Roses are among the most beautiful of all garden plants, but they take up a lot of space in the garden. One option is to grow them in containers, which lets you take advantage of the space on a deck or patio, or even on stairways. Planting in pots also offers you more control of moisture levels and exposure to sunlight. Finally, growing potted roses is a good option if your local garden soil is poor and ill-suited for growing good roses.
Choosing the Right Roses
Not all roses will work well when planted in pots. For example, unless you put it against a trellis or provide some other type of support, a climbing rose is a poor choice, as it will sprawl out everywhere. Likewise, grandiflora roses tend to be on the taller side with large blooms, and they can be prone to tipping or blowing over when planted in containers. Shrub roses, species roses, and older rose cultivars reach dimensions that make it difficult to grow in a contained space, as well. It's also best to leave the hybrid tea roses to your garden, as they do not usually grow well in pots.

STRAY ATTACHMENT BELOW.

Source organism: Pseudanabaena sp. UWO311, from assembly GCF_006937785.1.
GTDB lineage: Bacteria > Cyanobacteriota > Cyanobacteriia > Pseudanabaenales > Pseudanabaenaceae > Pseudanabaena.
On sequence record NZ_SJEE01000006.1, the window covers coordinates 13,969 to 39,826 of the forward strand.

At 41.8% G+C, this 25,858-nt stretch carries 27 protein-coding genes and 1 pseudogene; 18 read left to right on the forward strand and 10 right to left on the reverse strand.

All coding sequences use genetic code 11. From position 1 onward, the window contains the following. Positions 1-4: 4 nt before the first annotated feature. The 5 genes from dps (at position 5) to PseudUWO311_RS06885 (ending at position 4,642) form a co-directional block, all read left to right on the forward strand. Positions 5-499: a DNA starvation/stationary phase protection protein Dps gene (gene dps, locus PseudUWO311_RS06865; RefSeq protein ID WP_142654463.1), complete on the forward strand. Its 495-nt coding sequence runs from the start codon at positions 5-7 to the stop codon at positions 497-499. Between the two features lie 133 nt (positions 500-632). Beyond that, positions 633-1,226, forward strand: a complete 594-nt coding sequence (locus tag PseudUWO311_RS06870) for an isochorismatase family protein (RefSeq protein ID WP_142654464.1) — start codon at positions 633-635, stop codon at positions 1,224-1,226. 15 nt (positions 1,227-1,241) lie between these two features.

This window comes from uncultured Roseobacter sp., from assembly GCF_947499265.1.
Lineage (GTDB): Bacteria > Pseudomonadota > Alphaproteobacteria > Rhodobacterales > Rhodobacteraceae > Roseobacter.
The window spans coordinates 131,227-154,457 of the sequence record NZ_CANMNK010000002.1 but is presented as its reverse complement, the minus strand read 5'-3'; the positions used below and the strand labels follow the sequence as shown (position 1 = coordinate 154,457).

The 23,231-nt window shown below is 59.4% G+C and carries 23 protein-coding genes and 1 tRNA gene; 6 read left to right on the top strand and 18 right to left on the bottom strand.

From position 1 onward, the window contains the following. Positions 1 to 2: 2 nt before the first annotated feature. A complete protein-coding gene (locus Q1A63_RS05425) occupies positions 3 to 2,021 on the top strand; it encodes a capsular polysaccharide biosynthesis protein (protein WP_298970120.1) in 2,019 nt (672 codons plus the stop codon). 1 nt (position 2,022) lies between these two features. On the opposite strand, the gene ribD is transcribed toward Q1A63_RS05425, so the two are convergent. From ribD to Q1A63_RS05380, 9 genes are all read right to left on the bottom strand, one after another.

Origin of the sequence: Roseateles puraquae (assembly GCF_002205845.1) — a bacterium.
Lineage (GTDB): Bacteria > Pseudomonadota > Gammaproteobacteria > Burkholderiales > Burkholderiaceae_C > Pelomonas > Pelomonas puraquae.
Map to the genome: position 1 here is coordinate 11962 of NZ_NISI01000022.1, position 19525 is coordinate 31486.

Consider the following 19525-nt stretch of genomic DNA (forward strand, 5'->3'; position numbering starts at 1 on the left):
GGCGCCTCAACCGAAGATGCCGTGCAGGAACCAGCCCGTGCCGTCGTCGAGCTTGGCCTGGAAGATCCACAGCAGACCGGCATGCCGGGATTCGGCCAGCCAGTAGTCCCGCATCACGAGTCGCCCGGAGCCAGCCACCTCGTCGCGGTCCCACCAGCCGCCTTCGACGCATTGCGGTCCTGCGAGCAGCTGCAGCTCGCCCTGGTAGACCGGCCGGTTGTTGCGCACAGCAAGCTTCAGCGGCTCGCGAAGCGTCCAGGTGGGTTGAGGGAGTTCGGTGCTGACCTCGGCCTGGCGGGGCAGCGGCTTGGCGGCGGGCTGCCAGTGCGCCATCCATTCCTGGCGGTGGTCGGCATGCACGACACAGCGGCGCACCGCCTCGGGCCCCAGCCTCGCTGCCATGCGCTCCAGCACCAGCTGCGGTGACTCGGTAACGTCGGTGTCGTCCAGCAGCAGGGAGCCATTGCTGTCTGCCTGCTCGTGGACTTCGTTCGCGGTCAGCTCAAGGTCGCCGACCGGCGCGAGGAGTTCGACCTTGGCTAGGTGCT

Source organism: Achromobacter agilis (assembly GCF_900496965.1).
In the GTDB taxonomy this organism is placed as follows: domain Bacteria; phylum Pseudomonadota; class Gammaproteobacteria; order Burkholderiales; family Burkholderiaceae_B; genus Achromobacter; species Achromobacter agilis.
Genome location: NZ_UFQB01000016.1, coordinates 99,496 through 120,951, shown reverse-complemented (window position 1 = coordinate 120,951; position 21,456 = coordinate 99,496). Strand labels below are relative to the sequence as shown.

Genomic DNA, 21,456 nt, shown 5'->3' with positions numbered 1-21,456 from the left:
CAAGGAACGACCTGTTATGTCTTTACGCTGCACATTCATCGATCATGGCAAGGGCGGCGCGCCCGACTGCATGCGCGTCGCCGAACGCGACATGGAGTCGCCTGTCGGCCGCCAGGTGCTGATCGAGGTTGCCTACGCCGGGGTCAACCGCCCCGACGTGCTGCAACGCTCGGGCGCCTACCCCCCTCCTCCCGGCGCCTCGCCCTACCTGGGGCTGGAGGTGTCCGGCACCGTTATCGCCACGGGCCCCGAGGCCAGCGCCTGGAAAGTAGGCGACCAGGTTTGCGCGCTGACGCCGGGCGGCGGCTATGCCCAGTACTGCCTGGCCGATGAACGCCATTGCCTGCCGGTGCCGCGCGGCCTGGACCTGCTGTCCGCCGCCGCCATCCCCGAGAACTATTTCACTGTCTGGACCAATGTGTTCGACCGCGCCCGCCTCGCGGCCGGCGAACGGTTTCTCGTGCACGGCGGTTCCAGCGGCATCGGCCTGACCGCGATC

However, there are four types of roses that are especially suitable for containers:
- Ground cover: These stay low and look lovely when they spill over the edges of a container. Depending on the size of your pot and the variety of ground-cover rose, it may also be possible to use it as a border around a larger plant.
- Miniature: These types of roses have been cultivated to stay on the small side, so they are naturally well suited to growing in containers.
- Patio: If you want a rose that is larger than a miniature rose but not as big as a standard rose, try a patio rose. This is a type of floribunda, bred to a smaller scale.